Friends Don’t Let Friends Require Paper Grant Applications

paper grant applications

While many grantmakers have moved their application processes online, a large number of grantmakers still require their applicants to submit grant proposals and progress reports on paper or via email.

Some foundations have been using paper applications for a long time and feel there is no reason to change, but there is a significant cost to inefficient grants management – to both the foundation and its grantees, and ultimately to the social impact that both are trying to achieve.

The Center for Effective Philanthropy determined that 13% of every foundation grant dollar is spent administering the grant.  Across the nonprofit sector in the US, nearly $6 billion per year is spent on grants administration.  That’s a lot of lost impact!  For a foundation that awards $1,000,000 in grants annually, $130,000 is spent administering the grants.  The grantees bear most of that cost, but both the grantmaker and the grant recipient benefit from streamlining the process.

Here are seven reasons that friends should not let friends require paper grant applications:

  • Data entry (and re-entry) is time consuming and error-prone.  Once a paper is application is received, it needs to be logged and tracked.  With paper (or email) applications, someone at the foundation has to enter information into a grants database, Excel sheet, or other tracking system.  That data entry process is both time consuming and error-prone.  With an integrated online application and grants management system, there is no data entry that has to be done by someone at the foundation.  Information from the application automatically populates the grants database, saving both time and the possibility for errors.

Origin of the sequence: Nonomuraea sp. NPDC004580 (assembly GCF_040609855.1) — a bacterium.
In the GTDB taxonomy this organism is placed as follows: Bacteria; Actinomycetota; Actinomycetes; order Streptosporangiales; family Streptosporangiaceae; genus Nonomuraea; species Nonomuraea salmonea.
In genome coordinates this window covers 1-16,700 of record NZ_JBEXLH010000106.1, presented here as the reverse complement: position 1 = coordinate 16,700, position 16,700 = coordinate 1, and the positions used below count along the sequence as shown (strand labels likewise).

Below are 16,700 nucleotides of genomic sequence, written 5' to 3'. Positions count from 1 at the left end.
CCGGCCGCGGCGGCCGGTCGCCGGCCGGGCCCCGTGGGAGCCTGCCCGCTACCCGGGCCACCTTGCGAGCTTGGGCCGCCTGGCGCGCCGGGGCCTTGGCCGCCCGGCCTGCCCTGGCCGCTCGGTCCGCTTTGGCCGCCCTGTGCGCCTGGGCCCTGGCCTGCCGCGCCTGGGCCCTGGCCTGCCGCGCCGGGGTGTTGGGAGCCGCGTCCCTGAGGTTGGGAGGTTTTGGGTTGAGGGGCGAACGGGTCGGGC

• Information submitted on paper can’t be easily aggregated or analyzed.  Increasingly, grantmakers want to be able to look at information across a group of grants to see how much money was awarded over a period of time, analyze information about the recipient organizations, or see the impact the grants had on the issues that the foundation is trying to address.  With paper applications, grant information such as people served, intended outcomes, etc., can’t be easily accessed and aggregated – at least not without someone at the foundation copying and pasting – or re-typing – that information.  With an integrated online system, reports on the distribution of grant funds as well as outcome and demographic information – or anything else that the foundation wants to track – can be generated at a few button clicks, using information that the grantee or applicant submitted in the grant proposal or progress report.  In fact, PhilanTrack is specifically designed to aggregate grantee-entered information to help grantmakers evaluate the effectiveness and impact of their grants and programs.  And PhilanTech’s staff will be happy to advise your organization on how to take advantage of the system and its capabilities to support your grantmaking goals.